Through this agreement with Accenture, we developed an innovative partnership with the State Court Administrative Office of the Michigan Supreme Court, the Michigan Federation for Children and Families, and the Michigan Department of Health and Human Services to explore and test this training strategy. Accenture had developed a realistic scenario for Children’s Protective Services (CPS) workers (guided by professionals in the field) and created an immersive experience by using high quality technology and human actors rather than avatars.

COVID-19 necessitated individual sessions, very small groups in socially distanced and masked settings, and mailing headsets to individual homes and debriefing via Zoom. In four weeks, 75 individuals experienced the virtual reality scenario and debriefing. Although the majority of trainees were social workers, the participants included attorneys, police officers, teachers, judges, Michigan Supreme Court justices, and a range of nonsocial workers.

Participants’ comments included:

  • This is a great experiential learning tool that allows one to feel the challenges but not worry about making a mistake. It provides the setting in which questions will come up and can be answered in a safe setting and one that will not have negative repercussions for the family that is subject to the CPS home visit.
  • The VR training provided a realistic opportunity to train new staff or existing staff. The choice of questions allows staff to understand the impact of the types of questions that are used with families. Using this in a team or group setting and then debriefing was extremely helpful. The ability to prepare for uncomfortable situations BEFORE getting into them.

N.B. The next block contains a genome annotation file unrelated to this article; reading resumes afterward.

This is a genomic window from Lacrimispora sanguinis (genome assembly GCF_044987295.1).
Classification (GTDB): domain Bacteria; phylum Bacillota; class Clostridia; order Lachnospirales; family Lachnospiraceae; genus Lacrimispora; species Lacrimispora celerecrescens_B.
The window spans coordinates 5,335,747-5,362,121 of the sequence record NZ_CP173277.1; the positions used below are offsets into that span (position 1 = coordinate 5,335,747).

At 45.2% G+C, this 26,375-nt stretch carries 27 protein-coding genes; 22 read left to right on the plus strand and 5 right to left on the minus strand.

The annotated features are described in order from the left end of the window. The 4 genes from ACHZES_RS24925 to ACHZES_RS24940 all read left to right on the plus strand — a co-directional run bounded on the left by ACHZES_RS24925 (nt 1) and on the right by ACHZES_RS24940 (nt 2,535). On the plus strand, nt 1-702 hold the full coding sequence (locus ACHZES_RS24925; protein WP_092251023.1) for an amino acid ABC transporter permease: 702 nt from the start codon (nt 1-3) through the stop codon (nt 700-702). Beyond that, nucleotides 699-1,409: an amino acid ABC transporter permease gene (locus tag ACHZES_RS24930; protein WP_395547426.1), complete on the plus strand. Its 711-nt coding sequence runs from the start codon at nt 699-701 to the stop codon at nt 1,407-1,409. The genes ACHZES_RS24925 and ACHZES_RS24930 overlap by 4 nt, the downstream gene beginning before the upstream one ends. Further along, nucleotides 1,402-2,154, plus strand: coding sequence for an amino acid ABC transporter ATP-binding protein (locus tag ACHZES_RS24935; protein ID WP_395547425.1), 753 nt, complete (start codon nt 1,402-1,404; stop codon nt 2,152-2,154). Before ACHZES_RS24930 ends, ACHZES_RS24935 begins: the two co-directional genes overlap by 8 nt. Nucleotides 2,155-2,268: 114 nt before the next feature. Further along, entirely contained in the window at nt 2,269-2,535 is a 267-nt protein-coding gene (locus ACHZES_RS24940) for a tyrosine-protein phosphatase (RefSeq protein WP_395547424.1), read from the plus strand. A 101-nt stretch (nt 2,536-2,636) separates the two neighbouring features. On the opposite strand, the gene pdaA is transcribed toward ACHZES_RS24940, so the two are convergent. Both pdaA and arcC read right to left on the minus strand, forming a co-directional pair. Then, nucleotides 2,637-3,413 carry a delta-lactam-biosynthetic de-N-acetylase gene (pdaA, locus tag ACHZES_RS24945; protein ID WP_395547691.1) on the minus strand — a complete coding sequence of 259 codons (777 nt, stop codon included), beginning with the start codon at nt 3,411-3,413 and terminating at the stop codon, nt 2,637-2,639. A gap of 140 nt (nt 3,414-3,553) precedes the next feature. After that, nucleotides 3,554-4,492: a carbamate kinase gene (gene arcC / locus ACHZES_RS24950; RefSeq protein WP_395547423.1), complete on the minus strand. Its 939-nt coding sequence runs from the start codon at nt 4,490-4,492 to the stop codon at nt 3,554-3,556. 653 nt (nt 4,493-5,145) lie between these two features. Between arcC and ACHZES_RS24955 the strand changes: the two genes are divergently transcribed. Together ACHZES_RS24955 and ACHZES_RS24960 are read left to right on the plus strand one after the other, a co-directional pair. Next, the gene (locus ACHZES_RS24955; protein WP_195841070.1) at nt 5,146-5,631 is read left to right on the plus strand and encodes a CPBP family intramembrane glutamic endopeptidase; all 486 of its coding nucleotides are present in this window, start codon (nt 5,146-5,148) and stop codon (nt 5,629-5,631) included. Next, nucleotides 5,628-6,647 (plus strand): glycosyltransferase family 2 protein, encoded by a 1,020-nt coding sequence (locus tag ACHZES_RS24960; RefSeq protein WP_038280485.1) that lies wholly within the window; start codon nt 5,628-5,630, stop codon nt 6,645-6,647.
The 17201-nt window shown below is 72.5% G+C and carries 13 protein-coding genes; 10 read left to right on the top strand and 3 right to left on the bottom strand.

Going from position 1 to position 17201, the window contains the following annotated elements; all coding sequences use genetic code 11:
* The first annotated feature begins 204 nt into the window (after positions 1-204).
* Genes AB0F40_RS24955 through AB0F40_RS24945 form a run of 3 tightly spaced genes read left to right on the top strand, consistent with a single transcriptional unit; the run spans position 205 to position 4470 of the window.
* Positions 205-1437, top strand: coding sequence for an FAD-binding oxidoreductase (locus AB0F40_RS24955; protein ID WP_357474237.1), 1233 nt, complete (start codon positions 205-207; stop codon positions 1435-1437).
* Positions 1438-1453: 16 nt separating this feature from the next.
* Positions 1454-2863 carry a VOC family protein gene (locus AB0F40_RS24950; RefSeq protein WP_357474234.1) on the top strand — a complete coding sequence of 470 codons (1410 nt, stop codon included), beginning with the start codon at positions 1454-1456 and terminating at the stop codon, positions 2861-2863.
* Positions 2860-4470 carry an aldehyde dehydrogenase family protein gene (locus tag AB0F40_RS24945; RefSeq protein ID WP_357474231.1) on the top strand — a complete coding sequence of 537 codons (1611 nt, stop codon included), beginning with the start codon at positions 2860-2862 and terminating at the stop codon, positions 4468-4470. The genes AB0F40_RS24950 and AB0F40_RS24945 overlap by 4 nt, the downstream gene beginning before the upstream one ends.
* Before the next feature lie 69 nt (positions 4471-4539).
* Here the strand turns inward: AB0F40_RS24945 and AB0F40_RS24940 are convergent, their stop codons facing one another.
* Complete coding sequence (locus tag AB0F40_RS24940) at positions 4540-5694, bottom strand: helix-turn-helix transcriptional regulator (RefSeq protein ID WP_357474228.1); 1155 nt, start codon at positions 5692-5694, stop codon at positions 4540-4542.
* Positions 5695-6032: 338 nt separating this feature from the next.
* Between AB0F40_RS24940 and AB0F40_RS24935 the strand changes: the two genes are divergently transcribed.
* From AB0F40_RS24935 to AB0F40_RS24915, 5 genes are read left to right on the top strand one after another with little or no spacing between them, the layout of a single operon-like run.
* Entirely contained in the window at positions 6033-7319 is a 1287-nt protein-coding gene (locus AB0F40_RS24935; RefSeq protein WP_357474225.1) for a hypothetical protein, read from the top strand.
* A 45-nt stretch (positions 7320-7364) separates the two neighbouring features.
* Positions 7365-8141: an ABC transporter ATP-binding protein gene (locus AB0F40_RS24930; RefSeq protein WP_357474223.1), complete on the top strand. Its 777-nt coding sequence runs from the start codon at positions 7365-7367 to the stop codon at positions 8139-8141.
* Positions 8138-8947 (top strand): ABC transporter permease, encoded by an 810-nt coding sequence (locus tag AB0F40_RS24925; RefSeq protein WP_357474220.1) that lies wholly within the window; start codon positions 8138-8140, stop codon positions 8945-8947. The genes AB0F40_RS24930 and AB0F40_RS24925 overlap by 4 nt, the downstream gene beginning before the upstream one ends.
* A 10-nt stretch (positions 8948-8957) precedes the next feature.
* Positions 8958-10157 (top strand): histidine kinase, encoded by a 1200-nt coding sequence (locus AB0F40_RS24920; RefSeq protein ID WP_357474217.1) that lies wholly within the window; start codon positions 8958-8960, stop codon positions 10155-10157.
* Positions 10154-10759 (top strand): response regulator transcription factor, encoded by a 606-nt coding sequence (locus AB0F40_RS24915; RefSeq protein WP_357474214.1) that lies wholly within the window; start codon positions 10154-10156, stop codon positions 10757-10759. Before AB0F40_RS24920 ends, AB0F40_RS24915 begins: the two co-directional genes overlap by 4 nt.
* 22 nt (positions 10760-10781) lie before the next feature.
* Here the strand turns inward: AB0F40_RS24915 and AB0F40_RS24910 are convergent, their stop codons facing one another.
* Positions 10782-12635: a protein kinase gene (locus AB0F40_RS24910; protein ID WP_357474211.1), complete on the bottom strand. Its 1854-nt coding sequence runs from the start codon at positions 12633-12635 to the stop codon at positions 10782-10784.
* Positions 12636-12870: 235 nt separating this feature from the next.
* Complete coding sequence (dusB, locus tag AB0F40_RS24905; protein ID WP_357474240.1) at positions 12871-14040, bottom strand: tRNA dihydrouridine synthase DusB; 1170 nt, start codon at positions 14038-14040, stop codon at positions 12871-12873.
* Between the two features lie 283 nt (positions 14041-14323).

• The ability to notice bias and the impact of personal experience and the way it can interfere with decision making.
  • This experience can give students a sense of what working in the field is actually like. I think this would be a great tool for social work students who have not entered the field yet. It would teach them how to ask questions and make tough decisions.

The opportunities to use the tool and experience as the starting point for a discussion are almost endless. This includes gaining knowledge and skills on how to assess safety, how to document and articulate case facts and information, how bias impacts decision making and interactions, engagement skills with families, and how to interview parents and children in a child protection case.

When asked, “What did you like most about the training?” participants said:

  • The realism of the experience. I have been to homes like that!
  • Through the debriefing experience, I learned how much the form/tone of my question choice influenced the answers, which then influenced my ultimate decision.
  • After completing the exercise once, I wanted to do it again, changing the form/tone of my questioning to see what changes that provoked in the answers and my ultimate decision.
  • I liked how real the experience felt. I have never worked in a child welfare setting, and this experience gave me more respect for what they do.
  • The realistic nature of the scenario, being able to look around and see the context of the home, feeling like you were really interacting with the family in a meaningful way.

The partnership team will be exploring how to use virtual reality in classrooms and training experiences in the year ahead. This is all complicated by COVID-19, but MSU is hopeful that there will be at least a partial return to in-person training in the year ahead. Based on our pilot experience, there is more to learn, but adding virtual reality technology to training continuum is promising.